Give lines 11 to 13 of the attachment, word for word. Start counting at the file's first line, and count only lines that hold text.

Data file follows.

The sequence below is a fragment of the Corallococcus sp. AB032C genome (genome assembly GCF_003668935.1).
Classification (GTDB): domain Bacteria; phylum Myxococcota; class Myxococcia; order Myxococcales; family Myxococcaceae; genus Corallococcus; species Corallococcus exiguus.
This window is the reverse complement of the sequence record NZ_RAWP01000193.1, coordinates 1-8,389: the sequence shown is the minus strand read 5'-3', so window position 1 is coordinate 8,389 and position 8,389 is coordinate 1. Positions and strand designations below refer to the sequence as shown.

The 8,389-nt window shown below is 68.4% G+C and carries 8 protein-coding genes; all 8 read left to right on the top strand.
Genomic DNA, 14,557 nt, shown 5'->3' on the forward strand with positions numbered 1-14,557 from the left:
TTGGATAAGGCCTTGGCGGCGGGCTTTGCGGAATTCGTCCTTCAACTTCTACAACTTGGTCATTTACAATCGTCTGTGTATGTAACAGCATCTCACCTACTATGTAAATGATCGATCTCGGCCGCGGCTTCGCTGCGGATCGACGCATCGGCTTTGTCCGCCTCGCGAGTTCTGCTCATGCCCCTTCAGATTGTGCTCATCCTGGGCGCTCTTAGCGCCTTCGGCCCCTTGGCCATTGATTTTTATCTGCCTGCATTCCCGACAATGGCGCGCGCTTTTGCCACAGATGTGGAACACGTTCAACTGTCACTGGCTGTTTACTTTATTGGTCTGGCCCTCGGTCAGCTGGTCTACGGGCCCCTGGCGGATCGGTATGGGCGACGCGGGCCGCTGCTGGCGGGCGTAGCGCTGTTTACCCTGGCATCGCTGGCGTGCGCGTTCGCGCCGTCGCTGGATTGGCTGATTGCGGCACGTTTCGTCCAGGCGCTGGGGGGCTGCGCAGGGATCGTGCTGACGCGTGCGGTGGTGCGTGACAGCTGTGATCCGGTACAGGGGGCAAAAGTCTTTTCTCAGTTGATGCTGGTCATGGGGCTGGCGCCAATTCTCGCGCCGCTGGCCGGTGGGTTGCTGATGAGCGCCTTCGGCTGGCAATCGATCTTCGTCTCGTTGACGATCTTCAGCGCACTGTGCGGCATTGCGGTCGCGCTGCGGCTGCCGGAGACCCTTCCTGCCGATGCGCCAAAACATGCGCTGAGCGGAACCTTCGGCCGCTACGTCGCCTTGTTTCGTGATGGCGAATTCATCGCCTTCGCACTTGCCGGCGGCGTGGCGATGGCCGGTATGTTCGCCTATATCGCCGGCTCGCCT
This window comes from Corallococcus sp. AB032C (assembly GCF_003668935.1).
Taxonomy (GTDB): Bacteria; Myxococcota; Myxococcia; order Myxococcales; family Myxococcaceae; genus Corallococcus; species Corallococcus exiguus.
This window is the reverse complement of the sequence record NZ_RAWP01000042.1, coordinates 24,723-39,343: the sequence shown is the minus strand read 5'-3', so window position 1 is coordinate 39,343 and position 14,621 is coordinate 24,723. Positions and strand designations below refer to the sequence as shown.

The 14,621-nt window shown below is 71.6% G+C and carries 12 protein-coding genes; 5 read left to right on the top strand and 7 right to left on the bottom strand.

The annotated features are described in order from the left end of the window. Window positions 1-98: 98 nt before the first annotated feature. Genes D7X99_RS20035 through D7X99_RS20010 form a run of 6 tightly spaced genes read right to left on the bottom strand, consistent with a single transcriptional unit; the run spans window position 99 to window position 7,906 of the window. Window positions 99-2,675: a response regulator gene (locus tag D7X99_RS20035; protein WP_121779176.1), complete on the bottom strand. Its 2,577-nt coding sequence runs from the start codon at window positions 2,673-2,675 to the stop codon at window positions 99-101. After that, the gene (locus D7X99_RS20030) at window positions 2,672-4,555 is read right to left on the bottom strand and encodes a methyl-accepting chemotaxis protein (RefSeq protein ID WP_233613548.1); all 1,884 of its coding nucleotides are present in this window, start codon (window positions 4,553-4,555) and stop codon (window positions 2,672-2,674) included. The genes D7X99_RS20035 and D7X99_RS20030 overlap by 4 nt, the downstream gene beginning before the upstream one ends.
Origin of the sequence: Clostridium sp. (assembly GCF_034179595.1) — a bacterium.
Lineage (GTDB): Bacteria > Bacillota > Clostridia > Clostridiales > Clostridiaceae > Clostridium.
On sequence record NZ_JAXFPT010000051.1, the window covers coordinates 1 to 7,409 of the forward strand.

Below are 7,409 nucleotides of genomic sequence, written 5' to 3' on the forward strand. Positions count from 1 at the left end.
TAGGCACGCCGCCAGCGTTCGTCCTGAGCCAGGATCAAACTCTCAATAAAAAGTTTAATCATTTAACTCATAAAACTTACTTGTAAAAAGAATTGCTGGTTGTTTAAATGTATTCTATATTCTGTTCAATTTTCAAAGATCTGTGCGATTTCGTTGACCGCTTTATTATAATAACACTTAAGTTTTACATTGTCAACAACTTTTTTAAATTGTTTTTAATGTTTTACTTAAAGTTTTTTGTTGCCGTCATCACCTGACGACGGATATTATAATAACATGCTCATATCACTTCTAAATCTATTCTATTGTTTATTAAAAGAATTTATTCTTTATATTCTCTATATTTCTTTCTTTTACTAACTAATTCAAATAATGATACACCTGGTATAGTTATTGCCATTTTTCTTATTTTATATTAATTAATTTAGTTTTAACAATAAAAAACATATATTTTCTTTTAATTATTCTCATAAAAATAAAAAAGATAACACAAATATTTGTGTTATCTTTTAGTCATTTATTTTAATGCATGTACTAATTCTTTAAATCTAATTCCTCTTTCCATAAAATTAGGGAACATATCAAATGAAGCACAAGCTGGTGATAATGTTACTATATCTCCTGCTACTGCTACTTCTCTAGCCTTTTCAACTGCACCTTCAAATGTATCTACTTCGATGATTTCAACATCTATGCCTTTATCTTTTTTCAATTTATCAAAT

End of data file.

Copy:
The annotated features are described in order from the left end of the window. Window positions 1-98: 98 nt before the first annotated feature. Genes D7X99_RS20035 through D7X99_RS20010 form a run of 6 tightly spaced genes read right to left on the bottom strand, consistent with a single transcriptional unit; the run spans window position 99 to window position 7,906 of the window. Window positions 99-2,675: a response regulator gene (locus tag D7X99_RS20035; protein WP_121779176.1), complete on the bottom strand. Its 2,577-nt coding sequence runs from the start codon at window positions 2,673-2,675 to the stop codon at window positions 99-101. After that, the gene (locus D7X99_RS20030) at window positions 2,672-4,555 is read right to left on the bottom strand and encodes a methyl-accepting chemotaxis protein (RefSeq protein ID WP_233613548.1); all 1,884 of its coding nucleotides are present in this window, start codon (window positions 4,553-4,555) and stop codon (window positions 2,672-2,674) included. The genes D7X99_RS20035 and D7X99_RS20030 overlap by 4 nt, the downstream gene beginning before the upstream one ends.
Origin of the sequence: Clostridium sp. (assembly GCF_034179595.1) — a bacterium.
Lineage (GTDB): Bacteria > Bacillota > Clostridia > Clostridiales > Clostridiaceae > Clostridium.